Iranian politics is never easy to decode. The maelstrom around Friday’s presidential election intrigued most avid cryptographers scanning Iranian codes. So many false trails appeared that it became difficult to decipher who the real contenders were and what the political stakes were.
In the event, Supreme Leader Ayatollah Ali Khamenei won a resounding victory. The grey cardinal of Iranian politics Akbar Hashemi Rafsanjani has been dealt a crushing defeat. Is the curtain finally ringing down on the tumultuous career of the “Shark”, a nickname Rafsanjani acquired in the vicious well of the Iranian Majlis (parliament) where he used to swim dangerously as a political predator in the early years of the Iranian Revolution as the speaker? sperm whale of immense, premeditated ferocity and stamina in Herman Melville’s epic novel Moby Dick, Rafsanjani is going down, deeply wounded by the harpoon, into the cold oblivion of the sea of Iranian politics. But you can never quite tell.
The administration of President Barack Obama in the United States could see through the allegorical mode of the Iranian election and probably anticipate the flood of destruction that would follow once vengeance is unleashed. It did just the right thing by staying aloof, studiously detached. Now comes the difficult part – engaging the house that Khamenei presides over as the monarch of all he surveys.
First, the ABC of the election. Who is Mir Hossein Mousavi, Ahmedinejad’s main opponent in the election? He is an enigma wrapped in mystery. He impressed the Iranian youth and the urban middle class as a reformer and a modernist. Yet, as Iran’s prime minister during 1981-89, Mousavi was an unvarnished hardliner. Evidently, what we have seen during his high-tech campaign is a vastly different Mousavi, as if he meticulously deconstructed and then reassembled himself.
This was what Mousavi had to say in a 1981 interview about the 444-day hostage crisis when young Iranian revolutionaries kept American diplomats in custody: “It was the beginning of the second stage of our revolution. It was after this that we discovered our true Islamic identity. After this we felt the sense that we could look Western policy in the eye and analyze it the way they had been evaluating us for many years.”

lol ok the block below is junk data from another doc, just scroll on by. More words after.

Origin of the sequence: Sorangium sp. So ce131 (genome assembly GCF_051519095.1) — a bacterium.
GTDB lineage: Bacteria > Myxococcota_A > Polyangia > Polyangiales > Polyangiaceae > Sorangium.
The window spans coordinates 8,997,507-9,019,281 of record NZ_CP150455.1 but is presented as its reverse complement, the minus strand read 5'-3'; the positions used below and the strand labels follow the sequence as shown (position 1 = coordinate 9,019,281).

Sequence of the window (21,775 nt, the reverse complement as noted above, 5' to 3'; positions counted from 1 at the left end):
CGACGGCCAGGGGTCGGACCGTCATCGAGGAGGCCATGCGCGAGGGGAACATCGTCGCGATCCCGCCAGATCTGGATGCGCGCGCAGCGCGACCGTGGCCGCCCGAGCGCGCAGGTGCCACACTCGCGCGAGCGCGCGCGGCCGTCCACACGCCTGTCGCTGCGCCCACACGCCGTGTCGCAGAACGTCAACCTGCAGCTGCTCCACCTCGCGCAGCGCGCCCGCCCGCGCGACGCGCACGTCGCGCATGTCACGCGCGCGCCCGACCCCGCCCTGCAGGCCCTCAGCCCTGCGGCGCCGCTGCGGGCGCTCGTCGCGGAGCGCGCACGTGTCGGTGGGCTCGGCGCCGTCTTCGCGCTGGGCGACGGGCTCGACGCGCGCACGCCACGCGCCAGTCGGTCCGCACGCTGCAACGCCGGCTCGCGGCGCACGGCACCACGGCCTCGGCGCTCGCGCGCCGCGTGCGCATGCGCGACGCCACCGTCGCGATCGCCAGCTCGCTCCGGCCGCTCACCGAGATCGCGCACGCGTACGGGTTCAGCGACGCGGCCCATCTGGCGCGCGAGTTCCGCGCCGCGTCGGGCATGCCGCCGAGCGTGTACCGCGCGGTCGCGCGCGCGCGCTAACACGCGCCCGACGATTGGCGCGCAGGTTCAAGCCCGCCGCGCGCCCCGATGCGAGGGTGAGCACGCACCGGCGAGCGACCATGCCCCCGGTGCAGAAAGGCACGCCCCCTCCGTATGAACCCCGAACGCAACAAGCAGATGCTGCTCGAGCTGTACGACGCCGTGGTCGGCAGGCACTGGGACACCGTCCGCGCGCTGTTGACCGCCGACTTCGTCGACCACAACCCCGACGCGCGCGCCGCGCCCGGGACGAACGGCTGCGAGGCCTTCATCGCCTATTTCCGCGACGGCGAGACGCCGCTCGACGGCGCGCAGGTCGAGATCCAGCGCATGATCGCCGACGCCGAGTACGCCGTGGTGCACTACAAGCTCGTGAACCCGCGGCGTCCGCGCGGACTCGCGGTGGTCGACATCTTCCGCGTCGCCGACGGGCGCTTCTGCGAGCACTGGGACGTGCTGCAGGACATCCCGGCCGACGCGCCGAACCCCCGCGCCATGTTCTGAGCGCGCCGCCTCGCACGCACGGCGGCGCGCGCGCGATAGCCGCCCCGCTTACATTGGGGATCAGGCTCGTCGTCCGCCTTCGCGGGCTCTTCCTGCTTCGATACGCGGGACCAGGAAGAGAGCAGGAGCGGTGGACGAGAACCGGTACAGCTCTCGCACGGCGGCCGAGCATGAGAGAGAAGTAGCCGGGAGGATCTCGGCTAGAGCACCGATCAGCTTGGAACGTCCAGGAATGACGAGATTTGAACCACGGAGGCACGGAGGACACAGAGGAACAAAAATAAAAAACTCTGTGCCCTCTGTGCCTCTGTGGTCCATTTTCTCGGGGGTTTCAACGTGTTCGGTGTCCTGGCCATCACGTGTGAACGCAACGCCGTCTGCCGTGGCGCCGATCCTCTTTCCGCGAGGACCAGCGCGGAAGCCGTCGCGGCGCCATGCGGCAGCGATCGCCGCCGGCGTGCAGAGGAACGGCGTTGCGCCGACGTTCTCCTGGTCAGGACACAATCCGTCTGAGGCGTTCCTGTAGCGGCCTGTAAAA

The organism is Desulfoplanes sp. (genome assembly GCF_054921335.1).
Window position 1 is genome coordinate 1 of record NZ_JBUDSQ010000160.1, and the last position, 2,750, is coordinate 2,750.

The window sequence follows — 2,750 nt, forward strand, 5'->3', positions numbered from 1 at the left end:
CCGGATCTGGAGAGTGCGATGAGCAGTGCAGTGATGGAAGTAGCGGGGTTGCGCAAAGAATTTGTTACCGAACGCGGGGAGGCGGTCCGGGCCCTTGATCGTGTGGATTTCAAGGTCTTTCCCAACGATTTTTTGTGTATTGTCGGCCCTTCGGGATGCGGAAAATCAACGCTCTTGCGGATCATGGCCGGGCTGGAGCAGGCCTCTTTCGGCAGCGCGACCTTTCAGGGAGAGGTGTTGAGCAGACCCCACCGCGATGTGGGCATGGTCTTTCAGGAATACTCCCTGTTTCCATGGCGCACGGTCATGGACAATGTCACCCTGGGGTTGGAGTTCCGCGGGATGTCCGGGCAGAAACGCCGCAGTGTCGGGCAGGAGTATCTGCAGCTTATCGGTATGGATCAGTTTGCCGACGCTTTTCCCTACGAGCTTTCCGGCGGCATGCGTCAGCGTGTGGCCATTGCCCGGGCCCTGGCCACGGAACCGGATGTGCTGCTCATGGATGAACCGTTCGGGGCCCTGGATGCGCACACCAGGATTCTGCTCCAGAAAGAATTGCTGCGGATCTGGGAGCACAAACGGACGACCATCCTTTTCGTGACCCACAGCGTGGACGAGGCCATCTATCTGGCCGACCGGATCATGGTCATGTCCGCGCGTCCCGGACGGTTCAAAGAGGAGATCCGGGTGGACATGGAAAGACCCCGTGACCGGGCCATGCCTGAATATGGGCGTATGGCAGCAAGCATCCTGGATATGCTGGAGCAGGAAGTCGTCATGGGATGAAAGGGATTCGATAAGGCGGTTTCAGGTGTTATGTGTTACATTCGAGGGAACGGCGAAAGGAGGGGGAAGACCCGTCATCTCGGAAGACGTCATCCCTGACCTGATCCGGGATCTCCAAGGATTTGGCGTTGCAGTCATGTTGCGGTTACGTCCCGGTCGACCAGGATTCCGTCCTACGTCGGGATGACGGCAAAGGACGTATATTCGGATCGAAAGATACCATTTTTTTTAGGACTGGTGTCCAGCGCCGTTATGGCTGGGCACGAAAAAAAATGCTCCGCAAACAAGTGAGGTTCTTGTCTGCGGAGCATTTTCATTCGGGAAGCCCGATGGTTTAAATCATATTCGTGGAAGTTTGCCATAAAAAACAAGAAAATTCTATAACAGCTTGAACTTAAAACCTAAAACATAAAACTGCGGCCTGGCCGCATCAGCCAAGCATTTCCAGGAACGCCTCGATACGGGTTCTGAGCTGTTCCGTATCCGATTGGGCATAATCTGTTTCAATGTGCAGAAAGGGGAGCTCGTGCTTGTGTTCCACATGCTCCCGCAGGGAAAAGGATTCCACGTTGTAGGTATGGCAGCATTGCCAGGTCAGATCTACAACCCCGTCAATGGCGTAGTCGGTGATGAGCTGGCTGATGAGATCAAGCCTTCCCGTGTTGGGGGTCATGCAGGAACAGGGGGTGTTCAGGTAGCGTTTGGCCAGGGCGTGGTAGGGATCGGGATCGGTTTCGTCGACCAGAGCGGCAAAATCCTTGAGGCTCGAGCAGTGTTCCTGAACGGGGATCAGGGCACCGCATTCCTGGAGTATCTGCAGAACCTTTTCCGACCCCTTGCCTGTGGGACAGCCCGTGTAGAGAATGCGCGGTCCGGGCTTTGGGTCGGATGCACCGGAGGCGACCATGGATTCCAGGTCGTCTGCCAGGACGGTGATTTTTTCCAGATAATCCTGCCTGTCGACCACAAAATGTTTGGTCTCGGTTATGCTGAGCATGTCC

Most likely, he had a hand in the creation of Hezbollah in Lebanon. Ali Akbar Mohtashami, Hezbollah’s patron saint, served as his interior minister. He was involved in the Iran-Contra deal in 1985, which was a trade-off with the Ronald Reagan administration whereby the US would supply arms to Iran and as quid pro quo Tehran would facilitate the release of the Hezbollah-held American hostages in Beirut. The irony is, Mousavi was the very anti-thesis of Rafsanjani and one of the first things the latter did in 1989 after taking over as president was to show Mousavi the door. Rafsanjani had no time for Mousavi’s anti-“Westernism” or his visceral dislike of the market.
Mousavi’s electoral platform has been a curious mix of contradictory political lines and vested interests but united in one maniacal mission, namely, to seize the presidential levers of power in Iran. It brought together so-called reformists who support former president Mohammad Khatami and ultra-conservatives of the regime. Rafsanjani is the only politician in Iran who could have brought together such dissimilar factions. He assiduously worked hand-in-glove with Khatami towards this end.
If we are to leave out the largely inconsequential “Gucci crowd” of north Tehran, who no doubt imparted a lot of color, verve and mirth to Mousavi’s campaign, the hardcore of his political platform comprised powerful vested interests who were making a last-ditch attempt to grab power from the Khamenei-led regime. On the one hand, these interest groups were severely opposed to the economic policies under Ahmadinejad, which threatened their control of key sectors such as foreign trade, private education and agriculture.